Tuesday, February 7, 2017

A Very Brief Case Worthy of Study

On June 9, 2016, the Florida Supreme Court decided Westphal v. City of St. Petersburg, 194 So.3d 311 (2016). By this time, that is likely "old news" to most who read this blog. Remember Westphal Over, Questions Remain? Since then, there has been significant discussion of Florida workers' compensation. Should it be "reformed," and if so, what does that word mean? 

Questions I have heard include: Should the measure of temporary indemnity benefits be increased? Should the duration of temporary benefit entitlement be increased? Should permanent partial disability (impairment benefits") be calculated differently? Are statutory benefit caps the problem or the answer? Should the statute provide discretion for an adjudicator to extend benefits beyond presumptive limitations? Can the system be simplified? Can benefit deliver be accomplished with fewer interruptions and less litigation? All interesting questions, and I am certain that there are others equally as interesting. 

This all occurred to me again when the Florida First District Court of Appeal issued its decision in Gomez-Lujano v. Palm Beach Grill (1D15-0670) on January 19, 2017. In that case, the Judge's order was entered January 16, 2015, following a trial on December 17, 2014. The petition for benefits (PFB) that led to the trial and the Judge's order was filed May 23, 2014. The injured worker appealed the order of the Judge of Compensation Claims on February 12, 2015. 

So, this case matter required 208 days to proceed from PFB to trial, within the statutory parameters in section 440.25, Fla. Stat. 

The final order required 30 days, also within the statutory parameters in section 440.25, Fla. Stat. 

The First District rendered its initial decision on November 19, 2015, and the injured worker sought review of the Supreme Court (which already had Westphal v. City of St. Petersburg under review). This first process at the District Court took about 280 days. At the time of the November 19, 2015 court decision, the injured worker's petition had been pending 545 days, or about 1.5 years.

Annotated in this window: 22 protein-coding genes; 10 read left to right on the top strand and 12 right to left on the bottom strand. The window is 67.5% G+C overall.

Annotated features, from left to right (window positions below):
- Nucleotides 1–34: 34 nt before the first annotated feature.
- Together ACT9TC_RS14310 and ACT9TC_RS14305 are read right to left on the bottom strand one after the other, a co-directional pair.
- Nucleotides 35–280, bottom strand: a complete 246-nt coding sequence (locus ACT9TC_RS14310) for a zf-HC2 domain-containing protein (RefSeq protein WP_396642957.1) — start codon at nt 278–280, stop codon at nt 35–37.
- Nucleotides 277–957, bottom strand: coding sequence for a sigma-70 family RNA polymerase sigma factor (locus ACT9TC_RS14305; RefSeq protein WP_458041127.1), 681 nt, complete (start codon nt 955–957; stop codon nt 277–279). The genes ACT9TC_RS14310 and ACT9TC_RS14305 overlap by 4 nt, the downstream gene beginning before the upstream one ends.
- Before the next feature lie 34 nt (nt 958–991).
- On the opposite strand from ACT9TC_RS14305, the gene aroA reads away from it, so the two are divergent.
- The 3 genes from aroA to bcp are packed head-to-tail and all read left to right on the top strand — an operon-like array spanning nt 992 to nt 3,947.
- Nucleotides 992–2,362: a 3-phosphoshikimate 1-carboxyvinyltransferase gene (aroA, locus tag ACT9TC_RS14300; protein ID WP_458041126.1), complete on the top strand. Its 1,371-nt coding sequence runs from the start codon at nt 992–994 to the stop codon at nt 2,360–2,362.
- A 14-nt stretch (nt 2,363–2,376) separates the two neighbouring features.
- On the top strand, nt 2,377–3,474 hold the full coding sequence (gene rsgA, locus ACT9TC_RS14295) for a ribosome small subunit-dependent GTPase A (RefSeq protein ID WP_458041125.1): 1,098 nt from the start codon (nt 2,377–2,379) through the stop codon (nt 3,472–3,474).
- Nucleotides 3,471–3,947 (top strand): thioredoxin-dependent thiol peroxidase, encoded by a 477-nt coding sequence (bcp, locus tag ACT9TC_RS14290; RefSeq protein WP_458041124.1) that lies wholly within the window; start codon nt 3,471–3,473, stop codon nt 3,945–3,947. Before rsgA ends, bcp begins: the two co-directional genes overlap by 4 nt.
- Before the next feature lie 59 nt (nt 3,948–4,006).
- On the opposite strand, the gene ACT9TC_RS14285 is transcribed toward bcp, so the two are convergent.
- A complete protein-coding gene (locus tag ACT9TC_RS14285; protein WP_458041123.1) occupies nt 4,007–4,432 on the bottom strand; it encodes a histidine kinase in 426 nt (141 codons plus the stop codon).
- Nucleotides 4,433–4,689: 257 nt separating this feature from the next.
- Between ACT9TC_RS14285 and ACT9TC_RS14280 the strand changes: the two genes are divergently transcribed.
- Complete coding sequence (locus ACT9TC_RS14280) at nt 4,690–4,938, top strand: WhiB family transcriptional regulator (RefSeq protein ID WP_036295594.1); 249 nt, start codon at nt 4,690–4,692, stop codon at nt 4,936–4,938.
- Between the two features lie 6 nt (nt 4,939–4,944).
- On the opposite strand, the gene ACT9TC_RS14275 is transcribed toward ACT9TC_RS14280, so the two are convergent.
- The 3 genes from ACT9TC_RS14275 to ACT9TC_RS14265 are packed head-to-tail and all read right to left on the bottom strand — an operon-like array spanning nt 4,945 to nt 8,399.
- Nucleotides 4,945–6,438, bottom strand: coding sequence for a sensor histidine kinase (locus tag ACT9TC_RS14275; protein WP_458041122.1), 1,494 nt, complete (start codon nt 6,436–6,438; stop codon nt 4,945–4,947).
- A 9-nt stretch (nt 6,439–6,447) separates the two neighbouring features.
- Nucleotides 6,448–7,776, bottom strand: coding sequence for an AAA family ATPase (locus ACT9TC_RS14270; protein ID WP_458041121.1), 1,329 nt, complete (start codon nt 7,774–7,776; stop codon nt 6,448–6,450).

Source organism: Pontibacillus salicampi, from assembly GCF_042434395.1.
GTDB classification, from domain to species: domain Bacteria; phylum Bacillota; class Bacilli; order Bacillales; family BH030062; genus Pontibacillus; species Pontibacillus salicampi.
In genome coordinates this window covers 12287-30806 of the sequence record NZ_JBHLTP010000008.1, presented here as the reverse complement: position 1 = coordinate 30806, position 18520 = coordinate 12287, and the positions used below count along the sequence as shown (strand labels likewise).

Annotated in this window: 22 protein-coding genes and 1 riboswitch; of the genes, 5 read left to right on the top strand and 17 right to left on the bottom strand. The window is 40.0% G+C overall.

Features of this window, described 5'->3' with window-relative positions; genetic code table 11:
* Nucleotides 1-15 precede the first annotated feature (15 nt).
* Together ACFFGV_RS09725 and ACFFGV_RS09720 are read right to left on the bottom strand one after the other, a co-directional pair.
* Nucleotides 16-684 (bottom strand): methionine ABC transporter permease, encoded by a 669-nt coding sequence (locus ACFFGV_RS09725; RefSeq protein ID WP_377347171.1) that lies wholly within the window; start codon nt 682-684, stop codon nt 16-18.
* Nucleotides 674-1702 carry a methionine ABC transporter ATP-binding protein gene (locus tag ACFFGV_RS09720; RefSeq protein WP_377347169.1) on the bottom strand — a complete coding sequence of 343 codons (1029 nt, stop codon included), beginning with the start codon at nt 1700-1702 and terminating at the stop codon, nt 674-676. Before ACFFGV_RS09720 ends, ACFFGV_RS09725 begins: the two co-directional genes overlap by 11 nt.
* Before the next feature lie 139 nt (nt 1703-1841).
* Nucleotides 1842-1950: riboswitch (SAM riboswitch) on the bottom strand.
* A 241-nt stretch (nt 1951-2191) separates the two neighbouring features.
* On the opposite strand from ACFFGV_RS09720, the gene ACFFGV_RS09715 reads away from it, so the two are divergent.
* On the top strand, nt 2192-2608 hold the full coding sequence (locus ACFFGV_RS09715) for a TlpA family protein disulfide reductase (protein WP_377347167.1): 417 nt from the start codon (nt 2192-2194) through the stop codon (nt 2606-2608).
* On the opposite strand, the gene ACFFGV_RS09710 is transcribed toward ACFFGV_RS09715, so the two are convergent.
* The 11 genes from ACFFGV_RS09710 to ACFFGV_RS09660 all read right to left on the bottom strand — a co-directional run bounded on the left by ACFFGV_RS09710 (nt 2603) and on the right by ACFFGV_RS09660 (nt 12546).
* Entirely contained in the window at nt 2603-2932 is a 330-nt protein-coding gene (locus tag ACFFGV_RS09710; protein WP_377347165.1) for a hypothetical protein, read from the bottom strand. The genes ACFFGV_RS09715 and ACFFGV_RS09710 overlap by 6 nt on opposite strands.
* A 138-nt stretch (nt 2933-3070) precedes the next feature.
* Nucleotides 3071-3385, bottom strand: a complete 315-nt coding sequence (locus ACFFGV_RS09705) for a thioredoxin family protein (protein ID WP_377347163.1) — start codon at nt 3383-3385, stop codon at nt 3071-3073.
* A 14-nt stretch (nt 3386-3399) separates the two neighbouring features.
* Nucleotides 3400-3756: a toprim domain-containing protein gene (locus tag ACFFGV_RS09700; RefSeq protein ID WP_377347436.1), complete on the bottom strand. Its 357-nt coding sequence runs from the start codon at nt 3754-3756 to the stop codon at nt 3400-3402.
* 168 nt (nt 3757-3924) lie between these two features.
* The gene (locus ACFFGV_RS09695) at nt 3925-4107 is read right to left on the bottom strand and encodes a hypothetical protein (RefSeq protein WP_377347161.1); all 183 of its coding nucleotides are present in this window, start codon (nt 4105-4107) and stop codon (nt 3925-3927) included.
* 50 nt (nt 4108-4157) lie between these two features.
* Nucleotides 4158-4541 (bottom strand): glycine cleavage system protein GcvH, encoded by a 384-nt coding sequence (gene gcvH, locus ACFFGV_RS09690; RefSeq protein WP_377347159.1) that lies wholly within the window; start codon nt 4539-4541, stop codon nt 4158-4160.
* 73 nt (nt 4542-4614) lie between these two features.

When the Supreme Court rendered its decision in Westphal on June 9, 2016, Gomez-Lujano's petition had been pending 748 days.

According to Gomez-Lujano, the Supreme Court issued its order in this case 140 days after Westphal, on October 27, 2016 (about 339 days after claimant sought review on November 23, 2015). That decision ordered the First District to reconsider its November 19, 2015 decision in light of the Court's decision in Westphal. And on January 19, 2017 the First District concluded its analysis by publishing its decision. 

As of January 19, 2017, the petition has been pending 972 days, or about 2.6 years. The Office of Judges of Compensation Claims required about 238 days (24% of the total), the initial decision of the First District required about 280 days (29% of total), The Supreme Court required 339 days (35% of the total), and the First District's second decision required 84 days (9% of total). 

If this had been a case that had avoided the Supreme Court, the total would have been about 545 days (or about 1.5 years). Of that time, the Office of Judges of Compensation Claims required about 238 days (44% of the total), the initial decision of the First District required about 280 days (51% of total). 

Notably, these figures do not add up to 100% because some time passed while parties examined the various decisions and decided whether to seek review at different stages in the process. 

To many, either time seems long. Two and one half years could be a long time for anything (and one and one half years is not short). I have an acquaintance that has never owned a car for more than two years. He tells me that by that time, each has become "old." As I drive a 20 year old truck daily, I note that his and my perceptions of "old" differ). More than two years is a long time to be awaiting a decision about your life. Imagine waiting 2 years to find out if you got a job, a raise, or a promotion you sought. Imagine asking someone to dinner and waiting two years to find out if they agree or decline.